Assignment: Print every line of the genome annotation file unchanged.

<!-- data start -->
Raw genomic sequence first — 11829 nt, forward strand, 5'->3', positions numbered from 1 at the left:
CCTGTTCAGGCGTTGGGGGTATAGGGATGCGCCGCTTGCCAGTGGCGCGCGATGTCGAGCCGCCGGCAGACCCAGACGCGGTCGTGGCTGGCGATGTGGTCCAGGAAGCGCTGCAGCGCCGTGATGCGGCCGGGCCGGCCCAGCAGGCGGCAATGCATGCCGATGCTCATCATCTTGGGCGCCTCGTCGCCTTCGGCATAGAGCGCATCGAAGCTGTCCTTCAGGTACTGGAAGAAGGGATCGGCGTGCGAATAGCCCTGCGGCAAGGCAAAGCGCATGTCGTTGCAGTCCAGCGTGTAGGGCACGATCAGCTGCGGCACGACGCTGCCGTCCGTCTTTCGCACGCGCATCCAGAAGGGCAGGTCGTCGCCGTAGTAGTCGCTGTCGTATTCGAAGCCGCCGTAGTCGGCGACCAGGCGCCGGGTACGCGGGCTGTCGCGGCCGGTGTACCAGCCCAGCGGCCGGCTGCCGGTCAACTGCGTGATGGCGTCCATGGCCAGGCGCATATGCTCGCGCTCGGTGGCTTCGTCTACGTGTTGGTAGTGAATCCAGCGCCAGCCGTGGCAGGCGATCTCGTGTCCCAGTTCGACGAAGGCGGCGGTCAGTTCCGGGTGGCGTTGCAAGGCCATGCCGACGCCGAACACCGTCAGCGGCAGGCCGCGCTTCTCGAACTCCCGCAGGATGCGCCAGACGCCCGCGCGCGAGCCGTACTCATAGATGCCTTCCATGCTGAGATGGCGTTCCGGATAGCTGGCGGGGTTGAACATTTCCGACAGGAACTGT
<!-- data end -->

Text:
Raw genomic sequence first — 11829 nt, forward strand, 5'->3', positions numbered from 1 at the left:
CCTGTTCAGGCGTTGGGGGTATAGGGATGCGCCGCTTGCCAGTGGCGCGCGATGTCGAGCCGCCGGCAGACCCAGACGCGGTCGTGGCTGGCGATGTGGTCCAGGAAGCGCTGCAGCGCCGTGATGCGGCCGGGCCGGCCCAGCAGGCGGCAATGCATGCCGATGCTCATCATCTTGGGCGCCTCGTCGCCTTCGGCATAGAGCGCATCGAAGCTGTCCTTCAGGTACTGGAAGAAGGGATCGGCGTGCGAATAGCCCTGCGGCAAGGCAAAGCGCATGTCGTTGCAGTCCAGCGTGTAGGGCACGATCAGCTGCGGCACGACGCTGCCGTCCGTCTTTCGCACGCGCATCCAGAAGGGCAGGTCGTCGCCGTAGTAGTCGCTGTCGTATTCGAAGCCGCCGTAGTCGGCGACCAGGCGCCGGGTACGCGGGCTGTCGCGGCCGGTGTACCAGCCCAGCGGCCGGCTGCCGGTCAACTGCGTGATGGCGTCCATGGCCAGGCGCATATGCTCGCGCTCGGTGGCTTCGTCTACGTGTTGGTAGTGAATCCAGCGCCAGCCGTGGCAGGCGATCTCGTGTCCCAGTTCGACGAAGGCGGCGGTCAGTTCCGGGTGGCGTTGCAAGGCCATGCCGACGCCGAACACCGTCAGCGGCAGGCCGCGCTTCTCGAACTCCCGCAGGATGCGCCAGACGCCCGCGCGCGAGCCGTACTCATAGATGCCTTCCATGCTGAGATGGCGTTCCGGATAGCTGGCGGGGTTGAACATTTCCGACAGGAACTGT